As we near the end of 2019, and look forward to what 2020 holds, here are some websites / newsletters that I found particularly helpful and insightful over the past 12 months and that I will continue to reflect on in the next year as well:

The Minimalists – I am sure that, by now, minimalism is a fairly well-understood concept / philosophy thanks, in no small means, due to the popularity of Marie Kondo. I came across this website by Joshua Fields Millburn & Ryan Nicodemus while reading more about minimalism and have subscribed to their newsletter. While I admit that it’s not easy to adopt completely, I try to keep the mantras of ‘less is more’ and ‘throw away what you do not need’ front and centre while going about my daily life.

Farnam Street – The aim of this blog by Shane Parrish is very simple – ‘Understand how the world works’. And his weekly newsletter is possibly one of the most useful ones I receive.

Nutrition Science – I have written a few articles on healthy eating. I attended a workshop conducted by Dr. Achyuthan Easwar in 2018 and have been consciously trying to apply the principles to my diet. I believe it has helped me tremendously.

Occam’s Razor by Avinash Kaushik – I have been following Avinash’s blog for a while now and it continues to be one of the most insightful Digital Analytics blog out there. A must read for any Digital Marketer.

Happy 2020!

Discovering Bengaluru

Discovering Bengaluru

It’s not often that I write about a book before I have completed it and absorbed it. But in the case of ‘Discovering Bengalure‘ by Meera Iyer, I am making an exception.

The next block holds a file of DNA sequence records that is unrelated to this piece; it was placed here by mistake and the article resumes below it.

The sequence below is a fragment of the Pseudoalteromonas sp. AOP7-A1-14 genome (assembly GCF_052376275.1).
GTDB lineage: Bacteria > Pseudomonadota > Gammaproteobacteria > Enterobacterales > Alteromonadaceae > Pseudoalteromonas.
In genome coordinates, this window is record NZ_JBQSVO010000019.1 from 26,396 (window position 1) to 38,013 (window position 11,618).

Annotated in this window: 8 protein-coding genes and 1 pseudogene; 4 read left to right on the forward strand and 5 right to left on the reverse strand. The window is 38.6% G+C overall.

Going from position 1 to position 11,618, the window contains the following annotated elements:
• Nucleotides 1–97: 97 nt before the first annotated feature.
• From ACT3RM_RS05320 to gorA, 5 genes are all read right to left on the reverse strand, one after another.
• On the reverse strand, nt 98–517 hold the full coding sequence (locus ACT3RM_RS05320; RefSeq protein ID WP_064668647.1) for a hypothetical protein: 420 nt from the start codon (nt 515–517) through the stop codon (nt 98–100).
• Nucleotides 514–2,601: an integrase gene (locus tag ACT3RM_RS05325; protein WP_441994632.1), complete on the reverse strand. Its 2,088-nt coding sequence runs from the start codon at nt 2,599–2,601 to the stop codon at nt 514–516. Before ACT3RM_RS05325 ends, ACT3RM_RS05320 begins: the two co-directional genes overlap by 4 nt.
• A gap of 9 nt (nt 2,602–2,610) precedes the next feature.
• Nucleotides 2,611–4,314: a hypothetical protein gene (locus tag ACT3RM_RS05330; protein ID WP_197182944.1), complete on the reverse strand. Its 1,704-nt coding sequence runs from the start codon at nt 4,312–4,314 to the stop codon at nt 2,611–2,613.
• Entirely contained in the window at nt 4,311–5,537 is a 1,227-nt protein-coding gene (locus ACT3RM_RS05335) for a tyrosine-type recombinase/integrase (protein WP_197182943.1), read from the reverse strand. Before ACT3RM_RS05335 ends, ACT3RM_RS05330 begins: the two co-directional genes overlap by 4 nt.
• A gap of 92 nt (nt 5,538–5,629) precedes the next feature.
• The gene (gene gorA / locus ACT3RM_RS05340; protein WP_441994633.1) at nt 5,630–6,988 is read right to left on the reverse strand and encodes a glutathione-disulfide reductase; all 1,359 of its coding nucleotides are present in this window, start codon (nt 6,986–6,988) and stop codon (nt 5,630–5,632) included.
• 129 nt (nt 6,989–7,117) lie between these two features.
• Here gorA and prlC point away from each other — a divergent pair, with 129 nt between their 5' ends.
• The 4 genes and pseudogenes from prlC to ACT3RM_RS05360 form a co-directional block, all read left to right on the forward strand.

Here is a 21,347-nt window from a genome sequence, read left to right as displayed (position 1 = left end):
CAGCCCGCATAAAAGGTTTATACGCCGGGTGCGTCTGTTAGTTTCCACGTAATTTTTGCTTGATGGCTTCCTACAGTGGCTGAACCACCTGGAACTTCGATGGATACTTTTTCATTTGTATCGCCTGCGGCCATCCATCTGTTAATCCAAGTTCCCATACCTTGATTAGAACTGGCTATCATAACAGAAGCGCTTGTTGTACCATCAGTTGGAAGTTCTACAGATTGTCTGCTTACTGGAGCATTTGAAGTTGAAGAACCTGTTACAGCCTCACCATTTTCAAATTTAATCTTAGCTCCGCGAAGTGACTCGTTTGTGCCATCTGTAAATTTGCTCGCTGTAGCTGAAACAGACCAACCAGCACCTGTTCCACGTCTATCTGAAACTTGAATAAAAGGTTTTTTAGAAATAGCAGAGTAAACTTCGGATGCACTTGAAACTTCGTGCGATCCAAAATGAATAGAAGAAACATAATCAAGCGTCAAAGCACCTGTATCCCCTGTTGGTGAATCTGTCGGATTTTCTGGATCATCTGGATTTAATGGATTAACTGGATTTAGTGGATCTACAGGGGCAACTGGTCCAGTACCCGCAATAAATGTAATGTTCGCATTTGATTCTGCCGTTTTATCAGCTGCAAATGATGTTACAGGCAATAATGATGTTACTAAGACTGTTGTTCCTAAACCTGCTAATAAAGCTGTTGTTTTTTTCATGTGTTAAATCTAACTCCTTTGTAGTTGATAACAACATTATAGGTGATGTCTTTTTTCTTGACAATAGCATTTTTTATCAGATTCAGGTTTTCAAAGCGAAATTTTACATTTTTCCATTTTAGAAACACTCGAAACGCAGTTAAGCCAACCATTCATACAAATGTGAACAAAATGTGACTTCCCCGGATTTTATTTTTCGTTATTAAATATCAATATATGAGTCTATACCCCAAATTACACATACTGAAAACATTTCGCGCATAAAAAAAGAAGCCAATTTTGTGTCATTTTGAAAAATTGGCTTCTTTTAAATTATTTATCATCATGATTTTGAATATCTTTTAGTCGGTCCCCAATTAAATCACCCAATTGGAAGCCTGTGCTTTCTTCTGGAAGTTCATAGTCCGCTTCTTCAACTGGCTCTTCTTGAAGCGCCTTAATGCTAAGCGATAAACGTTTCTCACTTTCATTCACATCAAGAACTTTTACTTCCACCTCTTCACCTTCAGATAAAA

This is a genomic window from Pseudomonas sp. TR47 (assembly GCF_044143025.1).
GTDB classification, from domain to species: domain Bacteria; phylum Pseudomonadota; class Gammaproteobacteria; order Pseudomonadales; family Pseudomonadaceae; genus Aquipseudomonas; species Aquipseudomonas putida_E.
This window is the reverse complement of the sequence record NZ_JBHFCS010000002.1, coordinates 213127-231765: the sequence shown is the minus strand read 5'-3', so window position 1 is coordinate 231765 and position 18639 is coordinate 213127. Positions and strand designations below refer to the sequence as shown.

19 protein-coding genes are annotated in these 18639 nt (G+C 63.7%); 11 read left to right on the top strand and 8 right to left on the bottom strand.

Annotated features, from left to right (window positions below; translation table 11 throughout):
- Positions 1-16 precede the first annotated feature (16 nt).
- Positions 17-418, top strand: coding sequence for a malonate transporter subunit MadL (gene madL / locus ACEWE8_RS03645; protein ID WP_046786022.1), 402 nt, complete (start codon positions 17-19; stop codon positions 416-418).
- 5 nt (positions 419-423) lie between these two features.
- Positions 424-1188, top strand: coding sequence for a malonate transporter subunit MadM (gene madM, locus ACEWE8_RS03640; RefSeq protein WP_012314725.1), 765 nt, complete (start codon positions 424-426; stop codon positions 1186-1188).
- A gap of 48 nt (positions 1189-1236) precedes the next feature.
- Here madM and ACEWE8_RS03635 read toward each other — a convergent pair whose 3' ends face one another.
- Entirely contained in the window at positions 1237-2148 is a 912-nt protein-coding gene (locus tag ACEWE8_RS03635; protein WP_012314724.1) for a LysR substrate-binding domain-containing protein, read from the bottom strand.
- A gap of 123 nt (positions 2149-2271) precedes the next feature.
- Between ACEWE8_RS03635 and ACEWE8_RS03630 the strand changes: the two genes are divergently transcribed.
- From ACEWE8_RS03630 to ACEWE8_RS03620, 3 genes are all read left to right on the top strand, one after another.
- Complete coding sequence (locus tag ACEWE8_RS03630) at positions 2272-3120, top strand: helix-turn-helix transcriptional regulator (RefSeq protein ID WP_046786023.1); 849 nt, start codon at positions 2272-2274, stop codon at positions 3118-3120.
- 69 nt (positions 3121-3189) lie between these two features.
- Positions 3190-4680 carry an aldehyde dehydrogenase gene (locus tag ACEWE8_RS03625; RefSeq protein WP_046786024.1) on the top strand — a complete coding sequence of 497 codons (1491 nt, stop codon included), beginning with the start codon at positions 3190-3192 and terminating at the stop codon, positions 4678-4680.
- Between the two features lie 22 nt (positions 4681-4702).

The book, as it’s sub-title point out is about Bengaluru’s History. However, forget any preconceived notions of what a history book might read like. This is a history book with a difference. By focusing on specific neighbourhoods of Bengaluru, the book immediately makes history accessible and personal. No longer is it an abstract concept of people and events long gone by, but it makes us aware of and appreciate the history all around the city. This is done primarily by grounding the narrative around important heritage structures around Bengaluru.

The book also describes interesting walks in each of these neighbourhoods by which anyone can get out, explore and become more familiar with the history of that area. This technique immediately gets the book out of a library or home and into the streets, in the hands of ‘explorers’. Indeed, a logical extension of the book could be a mobile site or app that can serve as a reliable and handy guide for people interested in the history and heritage of a place.

Meera Iyer is Convenor of the Bengaluru chapter of INTACH and her familiarity and passion for the heritage of the city comes through in this book. Do get your hand on a copy and go out and explore Bengaluru!